This was sent to me by Rens, whose research focus is electromagnetic effects on earth – and how those effects are preserved in myth, legend, and religion.
At https://phys.org/news/2023-10-largest-solar-storm-ancient-year-old.html … there was a huge spike in radiocarbon levels at 14,300 years ago, found in tree rings in the French Alps. The spike is thought to have been caused by a massive solar storm, one that outdwarfed the Harrington Event in the 19th century. It is said to be the biggest ever identified by scientists.
A team of researchers, from French universities and the Leeds university in the UK, measured C14 levels in ancient trees preserved within the eroded banks of the Dreuzet River. These are described as sub fossil trees. They are not fossilised. Analysis identified a large spike precisely dated at 1,300 years ago. The team ‘proposed’ it was caused by a solar storm – depositing huge volumes of energetic particles into the Earth’s atmosphere.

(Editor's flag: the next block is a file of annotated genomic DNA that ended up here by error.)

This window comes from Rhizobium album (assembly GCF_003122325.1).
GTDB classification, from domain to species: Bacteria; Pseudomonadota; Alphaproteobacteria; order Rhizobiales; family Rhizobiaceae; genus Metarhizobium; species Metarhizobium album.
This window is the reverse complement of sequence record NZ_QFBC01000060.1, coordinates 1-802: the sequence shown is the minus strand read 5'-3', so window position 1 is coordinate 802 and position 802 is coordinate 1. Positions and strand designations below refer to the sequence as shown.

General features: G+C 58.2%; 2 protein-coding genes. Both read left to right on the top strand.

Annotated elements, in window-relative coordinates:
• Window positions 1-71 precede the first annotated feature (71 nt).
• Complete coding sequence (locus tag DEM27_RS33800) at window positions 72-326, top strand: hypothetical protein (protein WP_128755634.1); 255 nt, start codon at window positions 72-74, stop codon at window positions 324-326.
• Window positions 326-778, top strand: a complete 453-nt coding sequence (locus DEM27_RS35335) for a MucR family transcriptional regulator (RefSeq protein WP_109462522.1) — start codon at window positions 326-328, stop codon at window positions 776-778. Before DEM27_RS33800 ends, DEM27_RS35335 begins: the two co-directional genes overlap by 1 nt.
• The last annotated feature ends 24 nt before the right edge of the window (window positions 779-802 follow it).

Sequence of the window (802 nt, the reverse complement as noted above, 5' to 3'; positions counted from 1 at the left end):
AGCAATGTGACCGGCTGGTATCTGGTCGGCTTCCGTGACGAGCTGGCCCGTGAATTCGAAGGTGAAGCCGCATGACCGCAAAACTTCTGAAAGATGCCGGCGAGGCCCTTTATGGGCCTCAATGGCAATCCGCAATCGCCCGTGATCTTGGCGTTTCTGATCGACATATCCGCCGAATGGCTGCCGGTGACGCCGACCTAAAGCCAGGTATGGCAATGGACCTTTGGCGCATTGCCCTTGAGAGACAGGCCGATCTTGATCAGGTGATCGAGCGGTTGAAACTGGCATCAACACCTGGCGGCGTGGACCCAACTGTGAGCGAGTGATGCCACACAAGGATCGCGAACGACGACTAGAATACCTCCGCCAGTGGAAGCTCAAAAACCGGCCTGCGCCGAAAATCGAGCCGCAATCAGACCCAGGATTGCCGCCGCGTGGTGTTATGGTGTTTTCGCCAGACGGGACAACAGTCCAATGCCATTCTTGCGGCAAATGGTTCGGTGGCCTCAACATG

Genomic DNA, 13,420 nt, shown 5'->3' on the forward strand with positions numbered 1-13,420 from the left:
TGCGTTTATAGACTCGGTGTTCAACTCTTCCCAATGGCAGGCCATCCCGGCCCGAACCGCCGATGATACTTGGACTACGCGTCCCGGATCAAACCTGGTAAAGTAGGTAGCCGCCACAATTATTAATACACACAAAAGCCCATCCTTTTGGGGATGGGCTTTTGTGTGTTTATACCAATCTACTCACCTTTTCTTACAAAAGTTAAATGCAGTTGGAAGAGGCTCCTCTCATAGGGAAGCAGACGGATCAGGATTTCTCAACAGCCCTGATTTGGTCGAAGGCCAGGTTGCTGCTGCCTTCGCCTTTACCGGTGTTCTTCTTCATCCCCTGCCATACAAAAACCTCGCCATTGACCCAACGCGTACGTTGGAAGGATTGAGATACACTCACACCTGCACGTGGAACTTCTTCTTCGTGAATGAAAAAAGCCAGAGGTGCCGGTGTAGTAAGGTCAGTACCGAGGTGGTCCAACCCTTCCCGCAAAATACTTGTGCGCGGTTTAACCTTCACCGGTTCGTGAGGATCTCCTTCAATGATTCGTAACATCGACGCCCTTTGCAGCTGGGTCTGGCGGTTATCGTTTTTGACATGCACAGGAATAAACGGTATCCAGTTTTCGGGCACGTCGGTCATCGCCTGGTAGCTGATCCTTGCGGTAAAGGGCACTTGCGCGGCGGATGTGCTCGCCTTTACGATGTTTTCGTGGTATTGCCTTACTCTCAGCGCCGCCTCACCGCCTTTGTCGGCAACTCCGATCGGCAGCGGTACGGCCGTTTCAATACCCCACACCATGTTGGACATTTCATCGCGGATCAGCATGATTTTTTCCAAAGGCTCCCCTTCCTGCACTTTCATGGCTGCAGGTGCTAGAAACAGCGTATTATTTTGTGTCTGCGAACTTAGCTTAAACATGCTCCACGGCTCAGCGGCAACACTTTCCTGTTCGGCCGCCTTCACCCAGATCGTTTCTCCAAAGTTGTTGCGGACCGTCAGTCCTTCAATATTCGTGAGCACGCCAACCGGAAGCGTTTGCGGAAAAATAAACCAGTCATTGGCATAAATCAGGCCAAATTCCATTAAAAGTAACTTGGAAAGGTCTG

Later, this event is compared to the Miyake events that have occurred over the last 15,000 years. The most recent of these are dated at 993AD and 774AD. The new one is much bigger, and one has to wonder if this interpretation is right. The Laschamp Event, representing a geomagnetic reversal/ excursion, was contemporary with an even bigger injection of C14 into the atmosphere. So much so it caused a plateau in C14 that proved impossible for C14 laboratories to breach, and the Laschamp is basically the furthest the C14 dating technique can reach. One can argue over what a geomagentic excursion might entail, as far as incoming solar and galactic radiation is concerned, but there is the possibility the new spike in C14 represents a similar geomagnetic excursion. One that is not too distant from the much maligned Gothenberg excursion event that mainstream refused to accept – for the reason they did not like what it implied.